In March, IBM, French bank Naxitis and commodities trading group Trafigura announced the first blockchain solution in commodity trade finance for US crude oil transactions. Global Finance spoke with Naxitis and IBM France about how they modernized the antiquated arena of commodity trade finance
Global Finance: Why did you develop a blockchain solution for US commodities trading?
Arnaud Stevens: The commodity trade finance industry is still based on the exchange of paper documents, which is very labor intensive. There are multiple
friction points and high costs for trading companies. With IBM and one of our customers, Trafigura, our goal was to test blockchain specifically on US crude oil transactions to see how we could streamline the processes and communications between trading companies and banks. We started the experiment in November 2016. After four months, we had developed a prototype using Hyperledger Fabric, an open-source platform for distributed-ledger solutions.The prototype covered 14 key steps including trade confirmation, the issuance of a letter of credit, exchange of transportation documents and receipt of payment. All key stakeholders can seamlessly share data in real time.
We initially narrowed the scope of the pilot to just the three of us. We carried out simulations based on real-world transactions using relevant documents that are typically used in US crude oil transactions. We wanted to develop a first prototype involving a commodity trade finance bank and a large trading company. The second stage is to extend the solution to the wider market. There is a momentum among banks, and also among the crude oil trading companies, to move from the old process of exchanging paper documents—and all the inefficiencies that go with that. We have conducted demos of our blockchain prototype with most of our clients, and so far, we've had a pretty good reception. Given the benefits in terms of transparency for the banks and trading companies, we're likely to see broad market adoption.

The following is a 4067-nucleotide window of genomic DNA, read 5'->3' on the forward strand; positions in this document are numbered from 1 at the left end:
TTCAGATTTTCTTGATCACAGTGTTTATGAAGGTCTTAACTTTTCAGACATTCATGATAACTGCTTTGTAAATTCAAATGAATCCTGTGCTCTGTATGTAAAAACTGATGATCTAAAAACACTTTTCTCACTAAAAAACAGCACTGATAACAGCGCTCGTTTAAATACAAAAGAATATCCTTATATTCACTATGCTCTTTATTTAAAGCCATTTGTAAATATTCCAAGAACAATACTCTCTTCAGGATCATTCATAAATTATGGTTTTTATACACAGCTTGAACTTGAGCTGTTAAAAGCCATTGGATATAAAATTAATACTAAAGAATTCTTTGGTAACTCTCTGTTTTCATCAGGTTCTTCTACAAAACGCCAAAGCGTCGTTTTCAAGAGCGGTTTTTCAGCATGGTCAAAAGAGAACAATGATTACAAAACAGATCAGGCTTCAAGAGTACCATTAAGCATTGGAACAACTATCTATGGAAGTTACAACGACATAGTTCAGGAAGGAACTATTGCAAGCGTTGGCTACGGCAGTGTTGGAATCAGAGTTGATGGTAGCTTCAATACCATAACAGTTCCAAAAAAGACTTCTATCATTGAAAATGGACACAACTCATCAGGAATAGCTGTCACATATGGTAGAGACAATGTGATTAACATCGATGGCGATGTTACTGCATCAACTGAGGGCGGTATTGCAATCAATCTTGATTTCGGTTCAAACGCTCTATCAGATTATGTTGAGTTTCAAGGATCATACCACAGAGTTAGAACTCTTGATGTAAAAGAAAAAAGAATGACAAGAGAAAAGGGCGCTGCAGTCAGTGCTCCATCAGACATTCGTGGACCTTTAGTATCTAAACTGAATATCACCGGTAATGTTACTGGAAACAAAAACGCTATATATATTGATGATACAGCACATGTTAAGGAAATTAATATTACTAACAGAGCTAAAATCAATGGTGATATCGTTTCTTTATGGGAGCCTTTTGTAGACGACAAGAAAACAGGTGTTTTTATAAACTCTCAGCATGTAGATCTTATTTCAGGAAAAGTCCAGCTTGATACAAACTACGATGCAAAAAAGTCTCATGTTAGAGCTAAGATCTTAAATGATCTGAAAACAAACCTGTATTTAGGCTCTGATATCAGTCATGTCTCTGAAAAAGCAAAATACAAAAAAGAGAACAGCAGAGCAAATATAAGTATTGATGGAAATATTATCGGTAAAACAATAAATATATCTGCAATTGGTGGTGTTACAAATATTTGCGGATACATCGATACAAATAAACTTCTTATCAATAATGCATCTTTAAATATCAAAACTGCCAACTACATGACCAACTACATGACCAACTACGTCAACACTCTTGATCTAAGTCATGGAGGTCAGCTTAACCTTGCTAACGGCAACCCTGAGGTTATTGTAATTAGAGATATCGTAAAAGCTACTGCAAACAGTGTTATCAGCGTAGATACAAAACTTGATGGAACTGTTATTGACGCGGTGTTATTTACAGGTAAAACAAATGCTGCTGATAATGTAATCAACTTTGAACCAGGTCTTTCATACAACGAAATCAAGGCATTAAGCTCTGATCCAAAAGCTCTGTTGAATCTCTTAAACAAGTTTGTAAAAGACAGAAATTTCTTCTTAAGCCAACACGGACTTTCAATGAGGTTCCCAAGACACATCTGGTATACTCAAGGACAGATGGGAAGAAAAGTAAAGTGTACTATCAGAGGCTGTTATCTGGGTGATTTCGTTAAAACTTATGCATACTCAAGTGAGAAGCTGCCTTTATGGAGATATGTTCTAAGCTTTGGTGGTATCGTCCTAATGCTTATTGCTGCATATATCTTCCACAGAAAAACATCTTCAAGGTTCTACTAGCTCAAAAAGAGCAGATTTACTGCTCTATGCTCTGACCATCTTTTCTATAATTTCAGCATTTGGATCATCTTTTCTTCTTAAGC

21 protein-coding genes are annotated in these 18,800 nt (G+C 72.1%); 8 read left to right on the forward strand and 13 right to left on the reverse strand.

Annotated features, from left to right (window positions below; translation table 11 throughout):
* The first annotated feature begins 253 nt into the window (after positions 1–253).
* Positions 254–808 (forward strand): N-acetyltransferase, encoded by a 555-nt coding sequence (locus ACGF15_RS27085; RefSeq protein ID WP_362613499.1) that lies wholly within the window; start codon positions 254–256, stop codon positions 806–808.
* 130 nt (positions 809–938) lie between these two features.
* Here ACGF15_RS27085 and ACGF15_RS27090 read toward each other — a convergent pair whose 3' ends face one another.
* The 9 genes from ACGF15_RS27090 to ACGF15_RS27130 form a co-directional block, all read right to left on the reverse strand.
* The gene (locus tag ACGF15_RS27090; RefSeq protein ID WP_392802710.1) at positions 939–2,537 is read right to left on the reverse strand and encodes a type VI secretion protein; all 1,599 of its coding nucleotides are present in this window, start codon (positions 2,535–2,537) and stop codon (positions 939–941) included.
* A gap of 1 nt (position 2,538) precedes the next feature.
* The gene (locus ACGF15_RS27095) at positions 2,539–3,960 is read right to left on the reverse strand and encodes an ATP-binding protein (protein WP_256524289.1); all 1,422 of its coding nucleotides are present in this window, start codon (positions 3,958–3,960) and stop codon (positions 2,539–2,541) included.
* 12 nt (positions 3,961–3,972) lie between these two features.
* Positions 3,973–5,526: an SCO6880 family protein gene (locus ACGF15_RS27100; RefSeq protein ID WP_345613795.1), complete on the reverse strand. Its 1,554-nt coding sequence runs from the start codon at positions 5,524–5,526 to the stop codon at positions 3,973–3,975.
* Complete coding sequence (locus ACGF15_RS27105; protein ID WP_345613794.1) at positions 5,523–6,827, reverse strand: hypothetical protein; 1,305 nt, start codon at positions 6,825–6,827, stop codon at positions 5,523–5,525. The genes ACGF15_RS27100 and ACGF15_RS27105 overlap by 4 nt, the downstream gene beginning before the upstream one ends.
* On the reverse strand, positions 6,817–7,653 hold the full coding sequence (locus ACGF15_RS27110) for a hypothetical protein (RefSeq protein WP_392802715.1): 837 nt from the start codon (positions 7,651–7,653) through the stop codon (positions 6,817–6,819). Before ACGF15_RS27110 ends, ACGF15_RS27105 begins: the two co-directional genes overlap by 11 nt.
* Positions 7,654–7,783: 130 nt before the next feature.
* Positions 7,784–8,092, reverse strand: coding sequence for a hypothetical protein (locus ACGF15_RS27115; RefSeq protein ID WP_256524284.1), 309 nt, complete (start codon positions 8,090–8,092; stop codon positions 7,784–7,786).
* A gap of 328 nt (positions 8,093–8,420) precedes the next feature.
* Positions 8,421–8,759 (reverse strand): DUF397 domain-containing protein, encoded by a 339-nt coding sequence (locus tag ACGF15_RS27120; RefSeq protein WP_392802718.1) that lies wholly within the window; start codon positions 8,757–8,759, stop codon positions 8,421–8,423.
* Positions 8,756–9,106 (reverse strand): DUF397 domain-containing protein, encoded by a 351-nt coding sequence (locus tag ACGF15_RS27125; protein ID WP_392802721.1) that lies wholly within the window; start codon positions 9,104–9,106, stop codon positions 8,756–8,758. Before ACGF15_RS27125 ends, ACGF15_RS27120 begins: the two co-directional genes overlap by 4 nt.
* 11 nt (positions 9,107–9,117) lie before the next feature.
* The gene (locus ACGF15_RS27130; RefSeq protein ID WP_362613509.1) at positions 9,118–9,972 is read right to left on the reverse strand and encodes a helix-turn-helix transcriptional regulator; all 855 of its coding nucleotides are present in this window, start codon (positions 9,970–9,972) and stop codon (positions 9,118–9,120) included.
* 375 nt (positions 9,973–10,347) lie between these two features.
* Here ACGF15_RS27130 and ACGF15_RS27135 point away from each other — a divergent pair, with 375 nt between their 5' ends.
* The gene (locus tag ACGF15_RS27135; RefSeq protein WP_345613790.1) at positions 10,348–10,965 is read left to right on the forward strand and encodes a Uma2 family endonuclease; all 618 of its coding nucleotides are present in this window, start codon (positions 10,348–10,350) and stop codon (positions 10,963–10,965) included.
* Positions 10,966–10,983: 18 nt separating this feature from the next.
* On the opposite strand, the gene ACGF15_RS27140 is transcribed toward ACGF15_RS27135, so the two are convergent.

GF: There are various industry-led blockchain consortiums, including R3, which is supported by the banks. Why did you choose the open-source Hyperledger Fabric?
Frédéric Dalibard: We joined the R3 distributed ledger consortium back in November 2015. Since then, we have been involved in numerous tests, but we decided we needed to have a dual strategy and explore other routes, like this initiative with IBM and Trafigura.
Luca Comparini: Hyperledger has a high number of customer engagements, including four that are in full-scale production. The first of these is a use case involving IBM Global Financing, which is using Hyperledger for resolving disputes that currently tie up $100 million in working capital. By putting this on the blockchain, we hope to reduce disputes from 40 days to 10 days, which will save a lot of money.
Unlike the R3 distributed-ledger consortium, which is for banks, Hyperledger is cross-industry. Industries that are working with Hyperledger include banking,
insurance, the music industry, energy, supply chain finance and food. Compared to other blockchain technologies like Ethereum, which are also public and permissionless systems, Hyperledger is enterprise grade. It is open source, open standards and open governance; and privacy and scalability are designed into the system from day one, which is why we are seeing strong engagement from the market.
GF: What advice would you give companies looking to experiment with blockchain technologies for the first time?
Stevens: Join an existing initiative to learn the technology. Blockchain is a team sport; you cannot experiment on your own.
Comparini: For a bank or company looking to start with blockchain, select the right use case.
Dalibard: Blockchain is not complicated. It is 80% process modeling and 20% technology. Start small and bring more parties on later.
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